One man has been spearheading the state’s regulatory regime throughout the entire lifespan of legal online gaming in New Jersey: David Rebuck. The longtime director of the DGE has occasionally been called the “Godfather” of online gambling in the US and his agency is not-to-subtly referred to as the “platinum standard” of regulatory bodies.
In an exclusive interview with PlayNJ, Rebuck detailed how the NJDGE had just nine months in 2013 to draft online regulations “basically from scratch.” An attorney by trade, Rebuck and the DGE were mindful of how even the slightest misstep could run afoul of federal laws, such as the Wire Act or national banking regulations.
Combined with the pressure of upholding the state’s reputation as a no-nonsense jurisdiction — a standing earned via the effective corruption-free oversight of Atlantic City casinos — and the eyes of the gambling world watching, NJ had one chance to get things right.
“I just had Jersey guys and gals who stepped up and worked on this with an unbelievable commitment to get this done the right way and build upon the success that the state had had in retail casinos,” Rebuck said. “We knew that if we didn’t do this the right way, then we’d be the laughingstock of the nation.”
To a man, Rebuck deflects any and all credit anytime the situation arises. He constantly shifts the focus, likening his role to an orchestra conductor.
“The technical expertise that drove the ultimate decisions wasn’t coming from (me). It was coming from a whole host of staff that worked for me, who really embraced this and wanted to prove that we could be a leader in this area,” he said.
“There’s a standard we have to meet, and there’s an expectation and there’s a commitment. That makes it really easy for a director to have that type of buy-in and to work in that type of environment.”
Speaking of Atlantic City casinos…
Just as Sen. Lesniak predicted in 2013, Atlantic City has been a benefactor of online gaming.
When internet gambling was first presented to NJ officials, it was offered up as a way to offset AC’s economic losses in the wake of nearby gambling competition and the Great Recession. Atlantic City was a $5.2 billion gambling market in 2006. Annual gambling revenue fell for the next nine years before hitting its lowest point at $2.5 billion in 2015.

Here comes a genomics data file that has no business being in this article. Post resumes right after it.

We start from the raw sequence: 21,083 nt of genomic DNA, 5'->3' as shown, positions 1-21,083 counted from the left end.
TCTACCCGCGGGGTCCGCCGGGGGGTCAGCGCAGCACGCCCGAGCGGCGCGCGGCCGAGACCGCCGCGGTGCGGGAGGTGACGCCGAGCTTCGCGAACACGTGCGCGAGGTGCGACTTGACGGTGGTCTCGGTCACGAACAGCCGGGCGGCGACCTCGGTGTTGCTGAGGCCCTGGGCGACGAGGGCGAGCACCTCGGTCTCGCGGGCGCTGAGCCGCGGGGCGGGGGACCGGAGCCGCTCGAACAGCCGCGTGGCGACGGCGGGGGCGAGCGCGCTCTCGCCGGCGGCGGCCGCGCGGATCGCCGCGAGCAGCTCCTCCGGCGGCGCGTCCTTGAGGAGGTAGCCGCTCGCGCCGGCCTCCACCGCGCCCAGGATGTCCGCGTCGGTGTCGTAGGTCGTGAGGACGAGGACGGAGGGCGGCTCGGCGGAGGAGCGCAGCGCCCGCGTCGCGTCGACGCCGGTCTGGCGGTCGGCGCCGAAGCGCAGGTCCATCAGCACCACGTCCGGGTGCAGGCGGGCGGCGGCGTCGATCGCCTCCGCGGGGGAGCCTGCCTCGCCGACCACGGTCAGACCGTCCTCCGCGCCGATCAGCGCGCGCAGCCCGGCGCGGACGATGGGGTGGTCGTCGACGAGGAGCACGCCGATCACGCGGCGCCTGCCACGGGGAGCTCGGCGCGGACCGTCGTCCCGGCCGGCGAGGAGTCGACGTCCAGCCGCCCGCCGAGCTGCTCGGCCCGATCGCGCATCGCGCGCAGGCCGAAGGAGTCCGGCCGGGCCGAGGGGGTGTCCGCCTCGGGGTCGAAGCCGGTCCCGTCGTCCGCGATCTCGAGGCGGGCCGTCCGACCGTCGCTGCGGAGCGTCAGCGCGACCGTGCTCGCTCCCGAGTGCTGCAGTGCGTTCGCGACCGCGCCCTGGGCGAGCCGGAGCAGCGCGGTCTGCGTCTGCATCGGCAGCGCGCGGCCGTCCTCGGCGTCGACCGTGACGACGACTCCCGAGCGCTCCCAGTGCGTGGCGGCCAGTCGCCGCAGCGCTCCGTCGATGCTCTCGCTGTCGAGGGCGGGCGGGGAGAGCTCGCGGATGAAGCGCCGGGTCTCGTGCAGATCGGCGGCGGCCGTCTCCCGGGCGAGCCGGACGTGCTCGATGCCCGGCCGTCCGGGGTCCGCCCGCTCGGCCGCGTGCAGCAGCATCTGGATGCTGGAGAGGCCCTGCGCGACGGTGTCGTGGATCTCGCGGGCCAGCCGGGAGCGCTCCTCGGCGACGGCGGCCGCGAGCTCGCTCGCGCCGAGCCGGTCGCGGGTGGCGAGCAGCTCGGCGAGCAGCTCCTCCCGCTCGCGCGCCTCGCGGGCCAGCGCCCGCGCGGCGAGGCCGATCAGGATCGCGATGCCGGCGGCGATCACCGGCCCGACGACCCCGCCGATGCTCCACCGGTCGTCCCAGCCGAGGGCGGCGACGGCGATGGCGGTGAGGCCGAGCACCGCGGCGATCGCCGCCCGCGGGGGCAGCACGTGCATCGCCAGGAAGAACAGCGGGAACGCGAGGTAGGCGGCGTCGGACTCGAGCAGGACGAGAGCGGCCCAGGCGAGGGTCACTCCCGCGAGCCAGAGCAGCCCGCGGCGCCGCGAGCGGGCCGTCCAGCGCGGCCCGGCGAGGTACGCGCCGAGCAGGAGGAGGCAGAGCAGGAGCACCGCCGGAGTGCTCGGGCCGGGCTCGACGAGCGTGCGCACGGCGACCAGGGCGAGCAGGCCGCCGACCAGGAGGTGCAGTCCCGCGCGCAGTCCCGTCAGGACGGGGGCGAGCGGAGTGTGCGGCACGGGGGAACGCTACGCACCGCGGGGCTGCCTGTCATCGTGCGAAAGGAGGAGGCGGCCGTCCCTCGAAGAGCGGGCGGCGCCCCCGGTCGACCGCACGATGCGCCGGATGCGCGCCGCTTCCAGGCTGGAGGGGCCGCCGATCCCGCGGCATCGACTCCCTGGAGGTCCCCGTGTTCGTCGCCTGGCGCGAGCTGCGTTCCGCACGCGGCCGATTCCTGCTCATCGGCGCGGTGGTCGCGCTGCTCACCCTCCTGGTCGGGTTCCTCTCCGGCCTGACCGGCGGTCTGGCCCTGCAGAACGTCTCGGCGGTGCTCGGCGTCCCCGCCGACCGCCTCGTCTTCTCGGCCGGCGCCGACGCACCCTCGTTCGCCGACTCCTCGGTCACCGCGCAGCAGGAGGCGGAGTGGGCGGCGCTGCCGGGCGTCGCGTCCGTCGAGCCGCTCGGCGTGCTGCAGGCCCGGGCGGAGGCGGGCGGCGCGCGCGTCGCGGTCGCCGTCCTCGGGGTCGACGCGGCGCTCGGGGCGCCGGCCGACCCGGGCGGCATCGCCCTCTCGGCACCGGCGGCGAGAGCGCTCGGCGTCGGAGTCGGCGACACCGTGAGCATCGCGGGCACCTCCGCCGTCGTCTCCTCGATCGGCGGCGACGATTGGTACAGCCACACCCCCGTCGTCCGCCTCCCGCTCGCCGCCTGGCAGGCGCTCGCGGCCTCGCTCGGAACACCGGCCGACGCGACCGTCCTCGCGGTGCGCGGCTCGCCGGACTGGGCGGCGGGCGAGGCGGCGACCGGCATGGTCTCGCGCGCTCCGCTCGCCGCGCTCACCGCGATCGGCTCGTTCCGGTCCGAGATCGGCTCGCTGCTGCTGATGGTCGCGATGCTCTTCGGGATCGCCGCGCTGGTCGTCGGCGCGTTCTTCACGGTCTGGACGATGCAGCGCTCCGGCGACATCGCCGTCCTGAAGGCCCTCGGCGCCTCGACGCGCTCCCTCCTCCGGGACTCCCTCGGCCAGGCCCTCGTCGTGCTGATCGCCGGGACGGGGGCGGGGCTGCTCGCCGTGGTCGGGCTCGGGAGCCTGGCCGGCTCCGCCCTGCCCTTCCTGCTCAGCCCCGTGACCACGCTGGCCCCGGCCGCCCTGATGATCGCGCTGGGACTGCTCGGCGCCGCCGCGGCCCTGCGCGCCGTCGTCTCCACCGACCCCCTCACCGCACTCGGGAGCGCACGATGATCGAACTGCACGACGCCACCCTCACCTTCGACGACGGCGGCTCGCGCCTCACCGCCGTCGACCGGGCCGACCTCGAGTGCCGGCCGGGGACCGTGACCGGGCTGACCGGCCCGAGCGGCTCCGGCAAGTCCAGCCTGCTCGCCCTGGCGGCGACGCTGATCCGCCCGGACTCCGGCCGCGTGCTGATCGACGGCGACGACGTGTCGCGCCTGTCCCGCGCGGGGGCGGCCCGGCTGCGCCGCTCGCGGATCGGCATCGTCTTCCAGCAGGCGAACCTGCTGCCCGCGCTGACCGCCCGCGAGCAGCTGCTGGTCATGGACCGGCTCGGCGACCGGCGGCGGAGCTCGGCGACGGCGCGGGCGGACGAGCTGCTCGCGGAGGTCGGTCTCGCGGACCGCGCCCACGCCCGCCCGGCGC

Of course, the irony is that one of the primary arguments against legalizing iGaming is that it will take business away, or cannibalize, existing retail casinos.
Pascrell vividly recalls his then land-based casino clients buying into that line of thinking. Some of those clients, he said, bailed on him due to his work on behalf of online operators. Even when revenue sharing and tethering (requiring internet operators to partner with physical properties) were presented to AC casino operators as an olive branch of sorts, online gambling was viewed as a threat.
Today, Pascrell remains an outspoken critic of iGaming cannibalization arguments.
“Long story short – they were all wrong. Vehemently, grossly wrong. There is no proof of any cannibalization,” he said. “Online gaming is a compliment to offline, to brick-and-mortar gaming.”
COVID-19 was rocket fuel for growth of NJ online casinos
In 2020, online gaming proved its worth to the Atlantic City casino industry (and the state’s tax collections) when Gov. Phil Murphy ordered the indefinite closure of all nine casinos in March of that year because of the novel coronavirus. The revenue-sharing arrangements with online casino operators kept the industry afloat.
Online gambling revenue surged more than 101% year-over-year from 2019 to 2020, generating over $970 million. The following year, online gambling revenue topped $1.36 billion, finally reaching the projected figure cited by former Gov. Chris Christie more than a decade earlier.